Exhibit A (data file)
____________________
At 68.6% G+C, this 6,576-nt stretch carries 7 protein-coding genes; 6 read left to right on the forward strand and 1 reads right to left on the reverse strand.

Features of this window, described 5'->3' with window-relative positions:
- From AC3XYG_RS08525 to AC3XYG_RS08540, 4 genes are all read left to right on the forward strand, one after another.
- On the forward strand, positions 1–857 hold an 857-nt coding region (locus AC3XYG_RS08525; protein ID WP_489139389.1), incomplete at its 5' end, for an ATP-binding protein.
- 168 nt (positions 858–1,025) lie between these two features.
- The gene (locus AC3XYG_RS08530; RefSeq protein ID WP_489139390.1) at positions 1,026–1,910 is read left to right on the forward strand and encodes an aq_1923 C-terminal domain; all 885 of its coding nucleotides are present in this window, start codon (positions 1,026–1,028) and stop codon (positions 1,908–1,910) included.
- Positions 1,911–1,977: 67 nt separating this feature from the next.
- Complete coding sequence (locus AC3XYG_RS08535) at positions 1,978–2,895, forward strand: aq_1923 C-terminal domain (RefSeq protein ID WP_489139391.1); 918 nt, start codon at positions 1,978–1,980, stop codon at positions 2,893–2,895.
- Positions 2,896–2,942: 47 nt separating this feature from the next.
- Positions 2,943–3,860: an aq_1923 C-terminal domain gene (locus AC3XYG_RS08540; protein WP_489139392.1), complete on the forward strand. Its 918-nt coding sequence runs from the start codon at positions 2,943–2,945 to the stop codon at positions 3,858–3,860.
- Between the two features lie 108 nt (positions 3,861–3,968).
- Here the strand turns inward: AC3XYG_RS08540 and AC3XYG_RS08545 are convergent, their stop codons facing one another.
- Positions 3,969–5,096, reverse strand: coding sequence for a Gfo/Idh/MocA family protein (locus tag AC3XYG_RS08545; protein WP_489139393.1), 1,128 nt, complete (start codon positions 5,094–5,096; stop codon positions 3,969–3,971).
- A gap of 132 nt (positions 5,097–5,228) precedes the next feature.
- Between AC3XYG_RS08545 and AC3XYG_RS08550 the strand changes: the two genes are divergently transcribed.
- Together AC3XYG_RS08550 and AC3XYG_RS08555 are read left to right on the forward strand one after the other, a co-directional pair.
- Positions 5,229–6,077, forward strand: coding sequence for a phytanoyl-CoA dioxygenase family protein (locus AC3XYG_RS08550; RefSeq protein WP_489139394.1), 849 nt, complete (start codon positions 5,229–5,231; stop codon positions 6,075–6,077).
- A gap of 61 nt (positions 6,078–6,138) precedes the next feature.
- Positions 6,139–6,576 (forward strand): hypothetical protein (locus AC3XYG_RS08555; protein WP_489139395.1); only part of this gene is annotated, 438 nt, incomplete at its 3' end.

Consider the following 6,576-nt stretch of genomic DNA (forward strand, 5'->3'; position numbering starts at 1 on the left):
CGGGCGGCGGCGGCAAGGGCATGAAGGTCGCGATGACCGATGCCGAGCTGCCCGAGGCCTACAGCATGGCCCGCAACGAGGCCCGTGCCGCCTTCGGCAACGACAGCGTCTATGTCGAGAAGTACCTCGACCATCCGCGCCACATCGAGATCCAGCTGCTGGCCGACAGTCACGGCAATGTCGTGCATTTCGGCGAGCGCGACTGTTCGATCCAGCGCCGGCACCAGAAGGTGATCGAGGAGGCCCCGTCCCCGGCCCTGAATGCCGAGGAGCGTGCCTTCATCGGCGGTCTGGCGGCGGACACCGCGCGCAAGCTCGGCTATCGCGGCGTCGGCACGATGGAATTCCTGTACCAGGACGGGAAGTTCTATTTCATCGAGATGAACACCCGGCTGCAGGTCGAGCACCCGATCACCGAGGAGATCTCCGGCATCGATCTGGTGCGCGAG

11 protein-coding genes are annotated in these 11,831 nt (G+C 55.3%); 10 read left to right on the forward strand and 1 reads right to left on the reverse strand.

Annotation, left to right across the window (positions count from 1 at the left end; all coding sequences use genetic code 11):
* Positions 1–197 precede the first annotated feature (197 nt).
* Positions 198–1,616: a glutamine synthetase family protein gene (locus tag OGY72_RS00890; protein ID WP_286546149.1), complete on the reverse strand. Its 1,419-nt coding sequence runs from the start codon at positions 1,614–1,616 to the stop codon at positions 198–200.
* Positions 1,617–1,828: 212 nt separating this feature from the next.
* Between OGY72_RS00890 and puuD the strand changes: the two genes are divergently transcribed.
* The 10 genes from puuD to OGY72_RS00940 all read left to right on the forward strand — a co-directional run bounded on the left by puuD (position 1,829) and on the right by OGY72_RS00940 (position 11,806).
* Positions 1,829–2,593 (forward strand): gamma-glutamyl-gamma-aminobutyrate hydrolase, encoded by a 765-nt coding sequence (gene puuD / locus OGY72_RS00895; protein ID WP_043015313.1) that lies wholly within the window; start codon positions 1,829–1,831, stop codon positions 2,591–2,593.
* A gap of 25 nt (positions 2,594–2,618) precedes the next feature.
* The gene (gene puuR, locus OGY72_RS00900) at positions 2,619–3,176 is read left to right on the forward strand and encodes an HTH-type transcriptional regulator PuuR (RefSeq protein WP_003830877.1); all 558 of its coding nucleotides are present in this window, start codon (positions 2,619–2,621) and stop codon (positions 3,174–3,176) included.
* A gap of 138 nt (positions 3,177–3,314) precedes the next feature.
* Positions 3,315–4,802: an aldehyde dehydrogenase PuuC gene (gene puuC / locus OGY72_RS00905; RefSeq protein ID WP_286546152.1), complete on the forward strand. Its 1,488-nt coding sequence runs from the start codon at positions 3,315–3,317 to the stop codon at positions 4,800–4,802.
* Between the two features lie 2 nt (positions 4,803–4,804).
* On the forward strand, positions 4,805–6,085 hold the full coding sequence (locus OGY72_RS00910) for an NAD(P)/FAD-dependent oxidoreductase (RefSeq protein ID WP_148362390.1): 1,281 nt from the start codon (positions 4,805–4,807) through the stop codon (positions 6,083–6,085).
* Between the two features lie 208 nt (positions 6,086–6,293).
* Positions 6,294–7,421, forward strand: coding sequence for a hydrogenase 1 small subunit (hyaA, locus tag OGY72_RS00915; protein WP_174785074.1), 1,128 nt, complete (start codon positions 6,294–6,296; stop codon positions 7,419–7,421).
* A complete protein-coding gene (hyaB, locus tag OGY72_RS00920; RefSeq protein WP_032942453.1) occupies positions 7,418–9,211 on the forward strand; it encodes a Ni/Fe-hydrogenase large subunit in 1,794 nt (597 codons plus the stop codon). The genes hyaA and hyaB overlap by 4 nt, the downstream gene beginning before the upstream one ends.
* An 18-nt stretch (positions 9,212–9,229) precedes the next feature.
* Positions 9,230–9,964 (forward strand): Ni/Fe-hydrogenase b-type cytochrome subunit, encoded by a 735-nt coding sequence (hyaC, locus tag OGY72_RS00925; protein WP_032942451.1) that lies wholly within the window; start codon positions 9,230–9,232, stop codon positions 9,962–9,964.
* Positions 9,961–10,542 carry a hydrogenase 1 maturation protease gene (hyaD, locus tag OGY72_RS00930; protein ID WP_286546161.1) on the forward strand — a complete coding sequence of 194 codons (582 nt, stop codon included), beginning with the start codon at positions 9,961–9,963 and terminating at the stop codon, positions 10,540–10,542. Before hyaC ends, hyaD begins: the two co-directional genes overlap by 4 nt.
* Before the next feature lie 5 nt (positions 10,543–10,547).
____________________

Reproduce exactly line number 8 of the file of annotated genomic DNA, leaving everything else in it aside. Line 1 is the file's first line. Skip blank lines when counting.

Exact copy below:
- Complete coding sequence (locus AC3XYG_RS08535) at positions 1,978–2,895, forward strand: aq_1923 C-terminal domain (RefSeq protein ID WP_489139391.1); 918 nt, start codon at positions 1,978–1,980, stop codon at positions 2,893–2,895.